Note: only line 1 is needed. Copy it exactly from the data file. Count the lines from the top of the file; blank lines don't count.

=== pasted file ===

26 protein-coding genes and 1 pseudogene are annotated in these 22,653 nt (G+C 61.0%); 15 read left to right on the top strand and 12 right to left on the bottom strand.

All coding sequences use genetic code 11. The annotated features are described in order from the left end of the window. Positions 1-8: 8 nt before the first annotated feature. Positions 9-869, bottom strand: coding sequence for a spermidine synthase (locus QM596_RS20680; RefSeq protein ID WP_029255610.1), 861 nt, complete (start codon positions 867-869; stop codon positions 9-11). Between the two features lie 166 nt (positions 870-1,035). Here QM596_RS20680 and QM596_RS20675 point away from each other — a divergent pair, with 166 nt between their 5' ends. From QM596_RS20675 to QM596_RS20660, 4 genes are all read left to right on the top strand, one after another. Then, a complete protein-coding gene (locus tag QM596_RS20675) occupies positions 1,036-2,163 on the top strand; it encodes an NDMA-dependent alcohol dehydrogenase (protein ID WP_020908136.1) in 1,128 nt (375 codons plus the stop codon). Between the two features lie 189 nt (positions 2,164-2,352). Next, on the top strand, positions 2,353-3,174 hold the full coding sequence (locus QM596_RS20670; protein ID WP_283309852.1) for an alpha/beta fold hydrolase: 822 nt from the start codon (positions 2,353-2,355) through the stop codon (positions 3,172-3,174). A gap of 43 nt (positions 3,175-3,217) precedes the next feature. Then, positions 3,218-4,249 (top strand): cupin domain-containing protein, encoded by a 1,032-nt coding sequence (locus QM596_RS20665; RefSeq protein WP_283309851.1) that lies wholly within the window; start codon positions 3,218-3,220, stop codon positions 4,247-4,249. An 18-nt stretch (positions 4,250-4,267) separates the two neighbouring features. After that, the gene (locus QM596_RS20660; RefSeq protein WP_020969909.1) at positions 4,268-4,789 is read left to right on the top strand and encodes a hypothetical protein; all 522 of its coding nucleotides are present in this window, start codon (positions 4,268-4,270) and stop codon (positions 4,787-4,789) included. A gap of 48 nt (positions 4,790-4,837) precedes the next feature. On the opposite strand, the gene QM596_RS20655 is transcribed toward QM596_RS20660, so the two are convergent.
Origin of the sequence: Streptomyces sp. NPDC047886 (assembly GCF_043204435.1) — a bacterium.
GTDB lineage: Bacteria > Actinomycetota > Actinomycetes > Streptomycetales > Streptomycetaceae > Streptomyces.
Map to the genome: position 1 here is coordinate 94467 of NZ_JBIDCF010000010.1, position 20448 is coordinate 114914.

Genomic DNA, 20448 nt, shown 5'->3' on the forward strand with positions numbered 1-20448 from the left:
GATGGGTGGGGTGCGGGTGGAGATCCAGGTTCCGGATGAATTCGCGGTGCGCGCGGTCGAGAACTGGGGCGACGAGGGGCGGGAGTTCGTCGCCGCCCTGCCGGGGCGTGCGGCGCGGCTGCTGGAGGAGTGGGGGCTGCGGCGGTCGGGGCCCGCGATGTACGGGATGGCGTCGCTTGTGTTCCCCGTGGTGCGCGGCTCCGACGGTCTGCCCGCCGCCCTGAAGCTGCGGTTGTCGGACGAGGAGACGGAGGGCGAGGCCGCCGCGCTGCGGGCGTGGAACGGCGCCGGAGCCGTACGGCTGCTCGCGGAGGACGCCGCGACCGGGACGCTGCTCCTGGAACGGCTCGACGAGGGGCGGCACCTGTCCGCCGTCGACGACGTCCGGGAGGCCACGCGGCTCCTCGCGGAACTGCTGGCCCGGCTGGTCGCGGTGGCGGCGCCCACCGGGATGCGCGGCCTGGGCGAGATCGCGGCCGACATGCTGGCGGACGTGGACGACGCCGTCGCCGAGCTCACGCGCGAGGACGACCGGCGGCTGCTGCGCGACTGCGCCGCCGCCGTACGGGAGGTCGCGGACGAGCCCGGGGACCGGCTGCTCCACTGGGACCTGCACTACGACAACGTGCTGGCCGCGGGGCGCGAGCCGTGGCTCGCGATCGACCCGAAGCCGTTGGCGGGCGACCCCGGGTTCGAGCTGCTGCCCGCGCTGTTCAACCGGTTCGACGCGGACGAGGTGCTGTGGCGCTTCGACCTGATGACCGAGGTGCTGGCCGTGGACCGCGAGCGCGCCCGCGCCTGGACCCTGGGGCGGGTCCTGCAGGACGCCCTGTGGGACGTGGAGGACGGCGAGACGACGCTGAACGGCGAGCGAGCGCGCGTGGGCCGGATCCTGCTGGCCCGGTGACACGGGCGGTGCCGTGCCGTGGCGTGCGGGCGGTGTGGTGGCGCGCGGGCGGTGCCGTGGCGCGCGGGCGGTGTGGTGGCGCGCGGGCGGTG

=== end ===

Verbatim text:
26 protein-coding genes and 1 pseudogene are annotated in these 22,653 nt (G+C 61.0%); 15 read left to right on the top strand and 12 right to left on the bottom strand.